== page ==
Clay Schwenn, an academic counselor at Undergraduate Advising and head of peer advising at UW, recently received a regional award for excellence in advising from the National Academic Advising Association and is nominated at the national level.
“There’s nothing else like it,” Schwenn said. “When people ask me what I do for a living, I tell them that I come to the most beautiful place in Seattle, the UW, and talk to great kids all day.”
Schwenn graduated in 1993 with a B.S. in psychology from the UW. He has been an adviser in the biology department and student athletics and a peer adviser after his senior year in the UW psych department. Schwenn’s history at the UW contributes to his ability to relate to students. He is genuinely enthusiastic about the UW in all of its aspects.
“I’m a hometown guy,” he said. “I graduated from here. I’ve worked jobs in many different UW services and departments. I think the UW is a great university.”
This kind of positive energy is infectiously inspiring, said Lauren Marriott, a peer adviser and UW graduate student in communications who works under Schwenn. Peer advisers — students who are trained to advise fellow students in all things UW — work with Schwenn to develop the skills necessary for the task.
“He’s just an awesome guy,” Marriott said. “I always felt as if he had my back, as if he would stand up for what my opinions and judgments were even though I am a student advising fellow students. And people make a point to come back and visit him, even if they’ve gotten into their departments, or even graduated.”
Schwenn’s dedication to peer advising includes bringing in speakers and lecturers to present to the peer advisers, educating them in the wide range of specialties and academic areas an adviser is required to understand and be familiar with. This type of dedication as well as nominations from past and present students is what has garnered him the accolades, Marriott said.
“He tends to be the person who pushes us to do the right thing and challenges himself and everyone to do the best they can,” Patsy Wosepka, director of Undergraduate Advising, said. “However, he would be the first to say he is not the main driver of this office.”
Schwenn is hasty to define his role as one of many excellent advisers at the UW.
“I appreciate the nomination and the award, but it seems a little incongruous at times, as advising is especially not one of those things you do by yourself,” Wosepka said. “It’s a collaboration between student and adviser — I can’t advise them if they don’t give me anything to work with. It’s the same for every adviser, and there are so many great advisers at UW — we have great advising and a great career center.”
Advisers at the Undergraduate Advising office in Mary Gates Hall undergo a relatively predictable schedule, Schwenn said, based on the academic year. Spring quarter is filled with students preparing and searching for applications of all kinds: internships, jobs, and departments. Students with schedules to plan and adjust based on academic performance in the first two-thirds of the year also flood the offices, although the numbers are dwarfed by the usual fall influx of freshmen.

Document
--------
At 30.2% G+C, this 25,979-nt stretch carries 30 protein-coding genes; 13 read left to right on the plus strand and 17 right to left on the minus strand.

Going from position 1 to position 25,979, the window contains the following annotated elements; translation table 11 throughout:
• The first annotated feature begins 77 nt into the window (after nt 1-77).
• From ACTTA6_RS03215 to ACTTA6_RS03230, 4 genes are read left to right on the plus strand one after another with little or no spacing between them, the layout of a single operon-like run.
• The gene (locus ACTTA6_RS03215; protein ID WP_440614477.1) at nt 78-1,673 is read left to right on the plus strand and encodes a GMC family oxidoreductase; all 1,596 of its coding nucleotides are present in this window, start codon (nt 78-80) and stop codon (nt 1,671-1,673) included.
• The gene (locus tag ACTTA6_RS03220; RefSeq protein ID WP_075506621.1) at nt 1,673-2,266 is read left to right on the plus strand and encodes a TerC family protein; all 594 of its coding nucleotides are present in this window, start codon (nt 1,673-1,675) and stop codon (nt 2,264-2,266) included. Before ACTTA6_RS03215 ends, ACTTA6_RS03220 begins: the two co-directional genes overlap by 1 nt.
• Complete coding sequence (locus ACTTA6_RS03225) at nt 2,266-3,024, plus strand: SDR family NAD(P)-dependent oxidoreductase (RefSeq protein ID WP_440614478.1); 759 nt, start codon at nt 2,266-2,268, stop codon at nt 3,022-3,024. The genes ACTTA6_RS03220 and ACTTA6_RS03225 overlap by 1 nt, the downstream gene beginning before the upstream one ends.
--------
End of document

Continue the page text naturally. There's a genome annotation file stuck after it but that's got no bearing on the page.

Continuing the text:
“The first few weeks are pretty hectic, but then it settles down into long-term planning, where advisers have to sit back and ask questions that are more like an interview,” Schwenn said. “What are your long-term goals? What do you want to do with this degree? What’s your plan?”
Departmental advisers deal with the specific minutiae of graduation and assist students in tailoring their schedules to the major; general advisers such as Schwenn have a much broader task.
“Talking to students involves advising people about how to pull the pieces of their lives together and synthesize the whole into something that you’ll see as the end result of your time at UW, or your education, or degree,” Schwenn said. “Which professors and particular classes you take can really shape your whole time – I want to get kids together with faculty and classes that really resonate.”
The challenge of assisting as many students as possible while ensuring every student is outfitted with as ideal a schedule as possible is emphasized by budget cuts that have reduced advising positions while enrollment at UW has soared.
“I haven’t had to actually fire anyone, luckily,” Wosepka said. “Over the past four years, people have just decided to leave or obtained other jobs, and we just haven’t been able to fill their positions. I believe seven positions in total have been lost.”
Each adviser who leaves substantially increases the number of students that other advisers then fit into their schedules, leading to a constant stream of mainly freshmen and sophomores flowing in and out of Mary Gates.
“There’s not enough hours in the day to see everybody you’d like to see, and in the end, you only see the people that actually come in, even though there are plenty of students who don’t,” Schwenn said. “We get the freshmen and sophomores mainly because our role is to prepare students to get into their department, but juniors and seniors come in as well.”
However, even if advisers are hard-pressed for time, Schwenn makes every second count.
“I sometimes think of Clay as a big kid for his ability to relate to students and what is important to each person,” Wosepka said.
The National Student Exchange, a program that facilitates students studying at different American universities, which Schwenn coordinates, is an example.
“Dozens of students go to different universities, Tucson, Honolulu, and they love it there, but they come back, and time and again they say that UW has better advising than other colleges,” Schwenn said. “One-on-one, face-to-face advising is irreplaceable.”
Reach reporter Garrett Black at firstname.lastname@example.org.
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